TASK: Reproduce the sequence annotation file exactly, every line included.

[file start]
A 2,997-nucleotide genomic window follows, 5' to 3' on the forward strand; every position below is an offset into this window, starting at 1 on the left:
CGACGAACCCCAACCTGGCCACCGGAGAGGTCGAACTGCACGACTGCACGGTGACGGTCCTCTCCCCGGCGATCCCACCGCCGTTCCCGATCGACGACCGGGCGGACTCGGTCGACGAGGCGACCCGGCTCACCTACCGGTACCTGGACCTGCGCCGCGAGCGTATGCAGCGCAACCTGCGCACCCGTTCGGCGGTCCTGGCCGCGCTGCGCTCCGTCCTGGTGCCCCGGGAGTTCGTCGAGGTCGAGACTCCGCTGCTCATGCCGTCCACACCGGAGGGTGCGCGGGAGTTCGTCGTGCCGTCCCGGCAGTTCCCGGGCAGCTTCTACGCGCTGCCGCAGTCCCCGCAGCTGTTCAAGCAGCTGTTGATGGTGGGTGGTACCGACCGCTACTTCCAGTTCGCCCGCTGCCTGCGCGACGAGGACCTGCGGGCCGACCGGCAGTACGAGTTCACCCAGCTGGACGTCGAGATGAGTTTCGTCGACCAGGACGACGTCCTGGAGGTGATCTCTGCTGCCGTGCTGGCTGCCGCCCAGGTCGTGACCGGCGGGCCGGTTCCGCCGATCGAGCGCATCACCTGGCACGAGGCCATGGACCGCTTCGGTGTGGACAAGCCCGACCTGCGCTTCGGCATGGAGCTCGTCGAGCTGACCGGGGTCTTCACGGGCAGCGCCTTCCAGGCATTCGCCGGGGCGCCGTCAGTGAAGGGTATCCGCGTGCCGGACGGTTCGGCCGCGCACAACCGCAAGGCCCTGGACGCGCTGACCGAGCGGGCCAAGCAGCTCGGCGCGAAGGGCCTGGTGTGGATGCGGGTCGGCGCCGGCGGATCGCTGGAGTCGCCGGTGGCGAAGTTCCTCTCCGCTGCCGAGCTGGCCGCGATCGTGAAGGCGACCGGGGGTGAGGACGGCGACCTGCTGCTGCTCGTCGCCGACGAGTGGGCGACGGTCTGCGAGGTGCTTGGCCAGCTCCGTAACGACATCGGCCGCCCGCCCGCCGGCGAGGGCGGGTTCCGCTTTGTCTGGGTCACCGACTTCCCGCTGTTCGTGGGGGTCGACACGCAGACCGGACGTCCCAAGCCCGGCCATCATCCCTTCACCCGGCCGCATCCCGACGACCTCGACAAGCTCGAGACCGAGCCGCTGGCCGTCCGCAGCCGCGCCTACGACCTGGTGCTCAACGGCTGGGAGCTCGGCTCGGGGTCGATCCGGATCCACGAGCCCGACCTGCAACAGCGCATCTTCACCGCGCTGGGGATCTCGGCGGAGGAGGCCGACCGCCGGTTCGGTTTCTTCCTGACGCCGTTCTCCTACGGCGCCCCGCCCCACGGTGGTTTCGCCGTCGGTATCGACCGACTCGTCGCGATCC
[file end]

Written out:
A 2,997-nucleotide genomic window follows, 5' to 3' on the forward strand; every position below is an offset into this window, starting at 1 on the left:
CGACGAACCCCAACCTGGCCACCGGAGAGGTCGAACTGCACGACTGCACGGTGACGGTCCTCTCCCCGGCGATCCCACCGCCGTTCCCGATCGACGACCGGGCGGACTCGGTCGACGAGGCGACCCGGCTCACCTACCGGTACCTGGACCTGCGCCGCGAGCGTATGCAGCGCAACCTGCGCACCCGTTCGGCGGTCCTGGCCGCGCTGCGCTCCGTCCTGGTGCCCCGGGAGTTCGTCGAGGTCGAGACTCCGCTGCTCATGCCGTCCACACCGGAGGGTGCGCGGGAGTTCGTCGTGCCGTCCCGGCAGTTCCCGGGCAGCTTCTACGCGCTGCCGCAGTCCCCGCAGCTGTTCAAGCAGCTGTTGATGGTGGGTGGTACCGACCGCTACTTCCAGTTCGCCCGCTGCCTGCGCGACGAGGACCTGCGGGCCGACCGGCAGTACGAGTTCACCCAGCTGGACGTCGAGATGAGTTTCGTCGACCAGGACGACGTCCTGGAGGTGATCTCTGCTGCCGTGCTGGCTGCCGCCCAGGTCGTGACCGGCGGGCCGGTTCCGCCGATCGAGCGCATCACCTGGCACGAGGCCATGGACCGCTTCGGTGTGGACAAGCCCGACCTGCGCTTCGGCATGGAGCTCGTCGAGCTGACCGGGGTCTTCACGGGCAGCGCCTTCCAGGCATTCGCCGGGGCGCCGTCAGTGAAGGGTATCCGCGTGCCGGACGGTTCGGCCGCGCACAACCGCAAGGCCCTGGACGCGCTGACCGAGCGGGCCAAGCAGCTCGGCGCGAAGGGCCTGGTGTGGATGCGGGTCGGCGCCGGCGGATCGCTGGAGTCGCCGGTGGCGAAGTTCCTCTCCGCTGCCGAGCTGGCCGCGATCGTGAAGGCGACCGGGGGTGAGGACGGCGACCTGCTGCTGCTCGTCGCCGACGAGTGGGCGACGGTCTGCGAGGTGCTTGGCCAGCTCCGTAACGACATCGGCCGCCCGCCCGCCGGCGAGGGCGGGTTCCGCTTTGTCTGGGTCACCGACTTCCCGCTGTTCGTGGGGGTCGACACGCAGACCGGACGTCCCAAGCCCGGCCATCATCCCTTCACCCGGCCGCATCCCGACGACCTCGACAAGCTCGAGACCGAGCCGCTGGCCGTCCGCAGCCGCGCCTACGACCTGGTGCTCAACGGCTGGGAGCTCGGCTCGGGGTCGATCCGGATCCACGAGCCCGACCTGCAACAGCGCATCTTCACCGCGCTGGGGATCTCGGCGGAGGAGGCCGACCGCCGGTTCGGTTTCTTCCTGACGCCGTTCTCCTACGGCGCCCCGCCCCACGGTGGTTTCGCCGTCGGTATCGACCGACTCGTCGCGATCC